What are the scapular stabilizers?
These are the muscles that surround the scapula (shoulder blade) and, along with the rotator cuff, are crucial in maintaining normal function and biomechanics of the shoulder joint.
The muscle that make up the scapular stabilizers group are the:
serratus anterior, upper/middle/lower trapezius, and levator scapula.
These muscles work synergistically with the rotator cuff and deltoid muscles to upwardly or downwardly rotate the scapula while the shoulder joint/arm is moving overhead, behind the back or reaching away from your trunk.
Take, for example, a baseball pitcher or competitive swimmer; Their shoulders rotate hundreds to thousands of times during a season and preseason. This can take quite a toll on their shoulders if they are not properly trained.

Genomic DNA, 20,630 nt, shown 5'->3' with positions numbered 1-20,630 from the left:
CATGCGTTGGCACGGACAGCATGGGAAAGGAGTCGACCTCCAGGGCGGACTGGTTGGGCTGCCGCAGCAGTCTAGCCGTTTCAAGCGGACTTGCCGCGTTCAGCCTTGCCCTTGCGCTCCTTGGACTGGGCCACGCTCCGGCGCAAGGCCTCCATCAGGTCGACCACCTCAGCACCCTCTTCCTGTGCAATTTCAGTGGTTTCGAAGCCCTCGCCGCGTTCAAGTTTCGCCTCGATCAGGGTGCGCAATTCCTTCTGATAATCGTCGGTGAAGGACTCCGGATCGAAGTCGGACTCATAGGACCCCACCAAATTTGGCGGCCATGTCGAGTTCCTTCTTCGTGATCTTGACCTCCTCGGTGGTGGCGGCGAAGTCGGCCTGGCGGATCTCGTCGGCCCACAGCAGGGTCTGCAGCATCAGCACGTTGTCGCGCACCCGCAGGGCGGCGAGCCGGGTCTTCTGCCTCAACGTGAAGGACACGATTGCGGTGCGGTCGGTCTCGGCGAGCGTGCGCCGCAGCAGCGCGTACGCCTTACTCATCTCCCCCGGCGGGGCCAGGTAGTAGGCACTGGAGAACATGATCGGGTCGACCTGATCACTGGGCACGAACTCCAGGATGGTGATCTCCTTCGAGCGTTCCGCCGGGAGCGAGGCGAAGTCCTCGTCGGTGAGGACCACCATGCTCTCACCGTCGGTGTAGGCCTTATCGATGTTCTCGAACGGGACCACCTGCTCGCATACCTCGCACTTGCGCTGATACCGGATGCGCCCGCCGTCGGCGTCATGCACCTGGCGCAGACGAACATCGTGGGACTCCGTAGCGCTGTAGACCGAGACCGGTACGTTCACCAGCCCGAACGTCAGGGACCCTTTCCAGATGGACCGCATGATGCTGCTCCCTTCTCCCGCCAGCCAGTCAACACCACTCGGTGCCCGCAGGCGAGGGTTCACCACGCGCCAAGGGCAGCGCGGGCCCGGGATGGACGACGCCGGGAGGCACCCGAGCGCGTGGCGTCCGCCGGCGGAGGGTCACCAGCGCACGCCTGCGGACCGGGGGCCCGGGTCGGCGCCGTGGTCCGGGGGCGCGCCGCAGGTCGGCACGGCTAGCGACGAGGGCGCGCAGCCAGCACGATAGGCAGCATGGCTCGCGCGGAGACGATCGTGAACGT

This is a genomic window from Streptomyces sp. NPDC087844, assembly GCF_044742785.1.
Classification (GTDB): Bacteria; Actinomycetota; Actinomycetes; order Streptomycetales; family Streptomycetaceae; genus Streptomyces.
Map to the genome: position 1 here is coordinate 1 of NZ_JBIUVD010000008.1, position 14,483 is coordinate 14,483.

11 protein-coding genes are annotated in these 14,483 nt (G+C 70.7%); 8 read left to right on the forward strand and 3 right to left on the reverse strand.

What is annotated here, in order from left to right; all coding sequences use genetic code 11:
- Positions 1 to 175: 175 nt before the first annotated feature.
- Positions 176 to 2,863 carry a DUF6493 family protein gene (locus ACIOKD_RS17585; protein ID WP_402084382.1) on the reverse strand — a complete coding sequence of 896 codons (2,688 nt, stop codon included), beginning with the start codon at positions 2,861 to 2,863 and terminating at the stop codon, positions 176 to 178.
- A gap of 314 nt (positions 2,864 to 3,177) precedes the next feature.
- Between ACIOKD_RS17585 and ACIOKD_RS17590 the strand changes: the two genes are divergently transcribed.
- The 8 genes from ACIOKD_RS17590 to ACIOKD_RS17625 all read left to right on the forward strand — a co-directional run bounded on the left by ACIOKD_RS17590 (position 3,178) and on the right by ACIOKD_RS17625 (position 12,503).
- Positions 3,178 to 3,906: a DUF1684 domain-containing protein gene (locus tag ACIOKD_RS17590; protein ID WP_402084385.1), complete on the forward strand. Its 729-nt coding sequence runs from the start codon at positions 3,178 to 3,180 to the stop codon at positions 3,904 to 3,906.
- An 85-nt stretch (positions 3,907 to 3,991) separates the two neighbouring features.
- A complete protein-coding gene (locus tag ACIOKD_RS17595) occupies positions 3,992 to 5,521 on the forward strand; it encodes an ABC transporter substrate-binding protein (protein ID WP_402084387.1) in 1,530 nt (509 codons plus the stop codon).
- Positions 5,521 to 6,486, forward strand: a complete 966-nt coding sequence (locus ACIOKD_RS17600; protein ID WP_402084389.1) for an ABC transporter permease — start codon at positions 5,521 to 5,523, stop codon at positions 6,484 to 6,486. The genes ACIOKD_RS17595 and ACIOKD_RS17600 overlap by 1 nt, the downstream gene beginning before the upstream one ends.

The scapular stabilizers provide strength, stability and prevent impingement.
Impingement is simply when the shoulder joint or glenohumeral joint hits the top of the scapula (acromium) causing pain, inflammation and, if left untreated, muscle tears.
Many of the patients that come into Paspa Physical Therapy with shoulder pain often have weak and under-developed scapular stabilizers. Clients work-out the biceps, triceps, pectorals, and deltoid, but forget the look behind their backs. The scapular stabilizers are there and need to be exercised! Otherwise pain and dysfunction are at risk.
You will find that training the scapular stabilizers will lead to improved performance and a healthier pain-free shoulder joint.
There are many exercises that we prescribe at Paspa to strengthen the scapular stabilizers. Below are a few of the basic exercises that we call the Y, T, I and W exercises.